Global Issues

Meriam Ibrahim, Finally Freed from Sudan, Meets with Pope Francis

Meriam Ibrahim and her daughter, Maya, meet Pope Francis at the Vatican. Photo courtesy L'Osservatore Romano/RNS

Pope Francis met Meriam Ibrahim, the Christian woman spared a death sentence for apostasy in Sudan, at the Vatican on Thursday after she was flown to Rome by the Italian government following a vigorous international campaign to free her.

Ibrahim, 27, was accompanied by her husband Daniel Wani and two young children when she met Francis for nearly half an hour at his Santa Marta residence.

The audience was arranged only hours after she disembarked at Rome’s Ciampino Airport with her family on an official Italian aircraft. She was smiling as she carried baby Maya, who was born just two months ago as Ibrahim was shackled in prison.

The pope thanked her for her courage and loyalty to her Christian faith despite facing threats of execution in an ordeal that lasted nearly a year.

The Vatican’s chief spokesman, the Rev. Federico Lombardi, said Francis wanted Thursday’s meeting to be a “gesture of support for all those who suffer for their faith, or living in situations of difficulty or restraint.”

Doctor from Samaritan's Purse Catches Lethal Ebola Virus

String-like Ebola virus particles are shedding from an infected cell in this electron micrograph. Creative Commons image: NIAID

An Ebola outbreak that has killed more than 670 people in Africa is now taking a toll on doctors and health care workers battling the deadly disease, including two Americans.

Kent Brantly, 33, an American doctor who has been working in Liberia since October for the North Carolina-based aid organization Samaritan’s Purse, is receiving intensive medical treatment after he was infected with Ebola, according to a spokeswoman for the group.

Melissa Strickland said Brantly, who is married and has two children, was talking with his doctors and working on his computer while being treated.

A second U.S. citizen, Nancy Writebol, also has tested positive for Ebola, Samaritan’s Purse said. Writebol is employed by mission group SIM in Liberia and was helping a joint SIM/Samaritan’s Purse team treating Ebola patients in Monrovia. Writebol is married with two children, the organization said.

“Both of them tonight are in stable condition,” Ken Isaacs, Samaritan Purse’s vice president of programs and government relations, said Sunday. “But they are not out of the woods yet.”

Pope Francis Raises Eyebrows by Saying Pedophile Priests Include 'Bishops and Cardinals'

Vatican's media spokesman disputes accuracy of a statement attributed to Pope Francis. Image: Stefano Rellandini/CreativeCommons

Pope Francis has provoked a debate within the Catholic Church after being quoted as saying that one in 50 Catholic clerics is a pedophile.

In the latest example of his get-tough stance against sex abuse — and his signature style of frank answers to tough questions — the pope told the Italian daily La Repubblica that the sexual abuse of children was like “leprosy” in the church and he pledged to “confront it with the severity it requires.”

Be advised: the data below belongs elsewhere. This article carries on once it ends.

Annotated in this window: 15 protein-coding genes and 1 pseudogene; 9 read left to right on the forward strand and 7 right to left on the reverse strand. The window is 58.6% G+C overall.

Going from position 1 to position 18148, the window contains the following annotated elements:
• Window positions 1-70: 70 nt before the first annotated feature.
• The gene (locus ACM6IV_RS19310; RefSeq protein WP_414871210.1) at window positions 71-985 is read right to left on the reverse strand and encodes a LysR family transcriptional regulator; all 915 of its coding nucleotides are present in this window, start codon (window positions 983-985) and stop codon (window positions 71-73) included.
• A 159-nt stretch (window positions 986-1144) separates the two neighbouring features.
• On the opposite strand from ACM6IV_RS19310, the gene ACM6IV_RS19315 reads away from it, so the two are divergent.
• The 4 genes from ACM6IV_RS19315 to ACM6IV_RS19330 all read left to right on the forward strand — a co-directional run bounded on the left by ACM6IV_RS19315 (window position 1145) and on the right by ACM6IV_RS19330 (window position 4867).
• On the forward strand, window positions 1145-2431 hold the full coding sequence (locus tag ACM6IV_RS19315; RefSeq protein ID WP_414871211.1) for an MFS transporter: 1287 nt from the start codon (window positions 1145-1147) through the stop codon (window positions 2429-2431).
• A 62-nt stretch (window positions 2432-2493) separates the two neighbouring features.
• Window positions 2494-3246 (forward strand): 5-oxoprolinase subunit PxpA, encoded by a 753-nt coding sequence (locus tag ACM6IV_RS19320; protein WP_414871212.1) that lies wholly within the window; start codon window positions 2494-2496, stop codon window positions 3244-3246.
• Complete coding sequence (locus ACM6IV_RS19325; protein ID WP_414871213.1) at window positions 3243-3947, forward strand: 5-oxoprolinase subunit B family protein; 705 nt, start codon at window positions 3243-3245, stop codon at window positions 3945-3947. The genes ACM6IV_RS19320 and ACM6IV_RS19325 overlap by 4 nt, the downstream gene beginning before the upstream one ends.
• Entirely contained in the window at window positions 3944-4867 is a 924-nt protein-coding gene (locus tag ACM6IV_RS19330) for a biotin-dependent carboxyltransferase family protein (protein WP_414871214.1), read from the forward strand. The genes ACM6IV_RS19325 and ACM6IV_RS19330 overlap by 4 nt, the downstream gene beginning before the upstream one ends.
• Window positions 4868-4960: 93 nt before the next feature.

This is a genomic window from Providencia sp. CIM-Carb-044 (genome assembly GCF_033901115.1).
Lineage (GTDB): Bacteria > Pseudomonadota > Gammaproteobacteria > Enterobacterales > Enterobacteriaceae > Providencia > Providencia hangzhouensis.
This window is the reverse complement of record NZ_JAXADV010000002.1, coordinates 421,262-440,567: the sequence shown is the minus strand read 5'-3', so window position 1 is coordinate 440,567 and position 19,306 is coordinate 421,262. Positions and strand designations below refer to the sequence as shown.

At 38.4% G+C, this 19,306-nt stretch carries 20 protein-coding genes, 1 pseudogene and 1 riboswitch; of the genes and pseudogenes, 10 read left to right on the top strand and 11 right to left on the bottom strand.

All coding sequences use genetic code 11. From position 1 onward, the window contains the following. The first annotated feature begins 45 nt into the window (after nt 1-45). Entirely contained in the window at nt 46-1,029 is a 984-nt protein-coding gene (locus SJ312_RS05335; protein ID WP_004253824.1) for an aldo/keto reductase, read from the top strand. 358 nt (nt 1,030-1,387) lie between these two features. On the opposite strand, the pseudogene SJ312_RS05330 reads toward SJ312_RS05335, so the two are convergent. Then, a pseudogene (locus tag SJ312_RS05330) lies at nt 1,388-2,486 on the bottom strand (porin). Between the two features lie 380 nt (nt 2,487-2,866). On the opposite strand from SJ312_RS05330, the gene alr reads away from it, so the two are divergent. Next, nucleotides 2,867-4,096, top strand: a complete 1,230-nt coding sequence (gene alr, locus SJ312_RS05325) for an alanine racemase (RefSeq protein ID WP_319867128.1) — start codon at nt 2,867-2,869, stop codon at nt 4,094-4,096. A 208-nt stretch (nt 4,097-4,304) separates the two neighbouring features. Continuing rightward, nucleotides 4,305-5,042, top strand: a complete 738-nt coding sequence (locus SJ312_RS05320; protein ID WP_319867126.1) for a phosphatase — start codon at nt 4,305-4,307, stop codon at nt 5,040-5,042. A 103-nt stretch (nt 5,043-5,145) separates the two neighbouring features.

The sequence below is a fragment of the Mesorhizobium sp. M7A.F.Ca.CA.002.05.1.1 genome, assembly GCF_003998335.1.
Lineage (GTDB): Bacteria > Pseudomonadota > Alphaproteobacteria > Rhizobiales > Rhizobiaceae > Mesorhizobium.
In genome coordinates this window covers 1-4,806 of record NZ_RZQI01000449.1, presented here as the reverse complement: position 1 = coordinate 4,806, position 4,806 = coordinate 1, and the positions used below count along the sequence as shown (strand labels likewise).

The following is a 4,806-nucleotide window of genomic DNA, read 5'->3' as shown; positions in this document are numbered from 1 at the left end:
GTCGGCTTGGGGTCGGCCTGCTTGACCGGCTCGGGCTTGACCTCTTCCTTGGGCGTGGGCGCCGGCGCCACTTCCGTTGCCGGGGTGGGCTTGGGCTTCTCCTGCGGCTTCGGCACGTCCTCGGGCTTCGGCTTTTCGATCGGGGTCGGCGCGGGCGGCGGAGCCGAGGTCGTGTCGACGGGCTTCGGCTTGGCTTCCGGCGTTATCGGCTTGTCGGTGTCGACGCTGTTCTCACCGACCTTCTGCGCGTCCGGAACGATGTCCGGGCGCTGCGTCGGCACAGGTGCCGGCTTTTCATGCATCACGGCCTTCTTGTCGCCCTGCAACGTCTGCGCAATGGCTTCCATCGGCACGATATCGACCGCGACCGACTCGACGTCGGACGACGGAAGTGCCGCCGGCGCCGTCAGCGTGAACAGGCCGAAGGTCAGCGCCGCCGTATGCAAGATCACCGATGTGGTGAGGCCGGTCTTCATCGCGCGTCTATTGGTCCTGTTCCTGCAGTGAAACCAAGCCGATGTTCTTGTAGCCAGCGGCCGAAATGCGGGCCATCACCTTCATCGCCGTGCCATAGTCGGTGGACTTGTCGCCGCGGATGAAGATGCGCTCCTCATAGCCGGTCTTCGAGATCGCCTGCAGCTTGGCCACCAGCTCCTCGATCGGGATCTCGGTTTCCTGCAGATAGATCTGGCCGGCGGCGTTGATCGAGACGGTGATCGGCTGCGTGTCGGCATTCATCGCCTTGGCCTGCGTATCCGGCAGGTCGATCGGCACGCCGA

But the exclusive interview with 90-year-old veteran journalist Eugenio Scalfari published Sunday drew an immediate reaction from the Vatican that disputed the accuracy of the pontiff’s quotes.

De-escalating Violence and the Human Story in Israel/Palestine

Image courtesy Jon Huckins.

Image courtesy Jon Huckins.

I was sitting in the airport the other day listening to yet another account of the current events unfolding in Israel and Palestine. Almost mechanically, the lips of the news anchor spilled out words like terrorists, extremist, escalating violence, detention, kidnapping, hatred, protest, etc. It was as though they were telling a story of some otherworldly reality that had virtually no human implications. It was all the stuff we are supposed to hear about the Middle East, so it successfully affirmed stereotypes, assumptions and prejudice.

Vatican Bank Profits Tumble as Pope Francis Orders an Overhaul

The Vatican bank is housed in the Bastion of Nicholas V in Vatican City. Photo courtesy IOR.

Profits plunged by more than $100 million at the Vatican bank last year after thousands of accounts were shut down in a radical overhaul of the scandal-scarred institution.

In its 2013 annual report released Tuesday, the bank, officially known as the Institute for Religious Works, said its net profit totaled 2.9 million euros ($3.9 million) last year, a dramatic drop from the 86.6 million euros ($117.8 million) it reported in 2012.

The bank said the slump was due to extraordinary expenses, losses related to externally managed investment funds and fluctuations in the price of gold.

Losses included a controversial $20.5 million loan granted to a production company owned by a friend of Cardinal Tarcisio Bertone, the former Vatican secretary of state who has faced criticism for mismanagement as the church’s No. 2 official under retired Pope Benedict XVI.

From the Dust of the Ground

A butterfly settles on the dust. Image courtesy Romas_Photo/shutterstock.com.